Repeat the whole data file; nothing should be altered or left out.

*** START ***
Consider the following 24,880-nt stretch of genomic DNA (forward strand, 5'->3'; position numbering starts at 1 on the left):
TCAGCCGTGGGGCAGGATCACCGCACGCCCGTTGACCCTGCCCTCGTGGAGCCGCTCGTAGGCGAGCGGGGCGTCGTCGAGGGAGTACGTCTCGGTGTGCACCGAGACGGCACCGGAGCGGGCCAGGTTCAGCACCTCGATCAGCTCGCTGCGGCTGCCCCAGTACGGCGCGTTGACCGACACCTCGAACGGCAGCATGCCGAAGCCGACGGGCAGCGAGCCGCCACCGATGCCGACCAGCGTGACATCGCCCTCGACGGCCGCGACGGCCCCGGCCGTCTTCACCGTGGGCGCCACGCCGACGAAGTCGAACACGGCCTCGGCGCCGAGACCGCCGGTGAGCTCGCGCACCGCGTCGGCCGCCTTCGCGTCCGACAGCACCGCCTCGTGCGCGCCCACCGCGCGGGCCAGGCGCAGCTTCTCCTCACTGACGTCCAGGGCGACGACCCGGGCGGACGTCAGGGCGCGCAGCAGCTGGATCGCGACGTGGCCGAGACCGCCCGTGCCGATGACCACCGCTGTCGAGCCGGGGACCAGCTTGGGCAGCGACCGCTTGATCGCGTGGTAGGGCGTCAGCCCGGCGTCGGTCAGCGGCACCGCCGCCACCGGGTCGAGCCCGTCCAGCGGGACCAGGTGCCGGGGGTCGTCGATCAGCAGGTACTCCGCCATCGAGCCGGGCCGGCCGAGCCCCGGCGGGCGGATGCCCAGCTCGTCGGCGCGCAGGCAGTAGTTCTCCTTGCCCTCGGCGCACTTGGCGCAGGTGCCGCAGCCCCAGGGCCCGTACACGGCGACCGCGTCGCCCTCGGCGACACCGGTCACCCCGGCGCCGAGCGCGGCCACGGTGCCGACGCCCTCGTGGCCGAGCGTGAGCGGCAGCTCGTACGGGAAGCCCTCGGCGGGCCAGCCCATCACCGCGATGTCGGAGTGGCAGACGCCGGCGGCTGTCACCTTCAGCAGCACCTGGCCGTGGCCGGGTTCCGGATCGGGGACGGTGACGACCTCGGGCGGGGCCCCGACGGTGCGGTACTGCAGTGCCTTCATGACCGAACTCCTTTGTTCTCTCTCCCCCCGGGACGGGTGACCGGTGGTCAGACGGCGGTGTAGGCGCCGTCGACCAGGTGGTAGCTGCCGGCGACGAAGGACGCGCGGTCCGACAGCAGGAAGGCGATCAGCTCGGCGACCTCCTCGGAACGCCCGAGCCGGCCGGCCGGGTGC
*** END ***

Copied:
Consider the following 24,880-nt stretch of genomic DNA (forward strand, 5'->3'; position numbering starts at 1 on the left):
TCAGCCGTGGGGCAGGATCACCGCACGCCCGTTGACCCTGCCCTCGTGGAGCCGCTCGTAGGCGAGCGGGGCGTCGTCGAGGGAGTACGTCTCGGTGTGCACCGAGACGGCACCGGAGCGGGCCAGGTTCAGCACCTCGATCAGCTCGCTGCGGCTGCCCCAGTACGGCGCGTTGACCGACACCTCGAACGGCAGCATGCCGAAGCCGACGGGCAGCGAGCCGCCACCGATGCCGACCAGCGTGACATCGCCCTCGACGGCCGCGACGGCCCCGGCCGTCTTCACCGTGGGCGCCACGCCGACGAAGTCGAACACGGCCTCGGCGCCGAGACCGCCGGTGAGCTCGCGCACCGCGTCGGCCGCCTTCGCGTCCGACAGCACCGCCTCGTGCGCGCCCACCGCGCGGGCCAGGCGCAGCTTCTCCTCACTGACGTCCAGGGCGACGACCCGGGCGGACGTCAGGGCGCGCAGCAGCTGGATCGCGACGTGGCCGAGACCGCCCGTGCCGATGACCACCGCTGTCGAGCCGGGGACCAGCTTGGGCAGCGACCGCTTGATCGCGTGGTAGGGCGTCAGCCCGGCGTCGGTCAGCGGCACCGCCGCCACCGGGTCGAGCCCGTCCAGCGGGACCAGGTGCCGGGGGTCGTCGATCAGCAGGTACTCCGCCATCGAGCCGGGCCGGCCGAGCCCCGGCGGGCGGATGCCCAGCTCGTCGGCGCGCAGGCAGTAGTTCTCCTTGCCCTCGGCGCACTTGGCGCAGGTGCCGCAGCCCCAGGGCCCGTACACGGCGACCGCGTCGCCCTCGGCGACACCGGTCACCCCGGCGCCGAGCGCGGCCACGGTGCCGACGCCCTCGTGGCCGAGCGTGAGCGGCAGCTCGTACGGGAAGCCCTCGGCGGGCCAGCCCATCACCGCGATGTCGGAGTGGCAGACGCCGGCGGCTGTCACCTTCAGCAGCACCTGGCCGTGGCCGGGTTCCGGATCGGGGACGGTGACGACCTCGGGCGGGGCCCCGACGGTGCGGTACTGCAGTGCCTTCATGACCGAACTCCTTTGTTCTCTCTCCCCCCGGGACGGGTGACCGGTGGTCAGACGGCGGTGTAGGCGCCGTCGACCAGGTGGTAGCTGCCGGCGACGAAGGACGCGCGGTCCGACAGCAGGAAGGCGATCAGCTCGGCGACCTCCTCGGAACGCCCGAGCCGGCCGGCCGGGTGC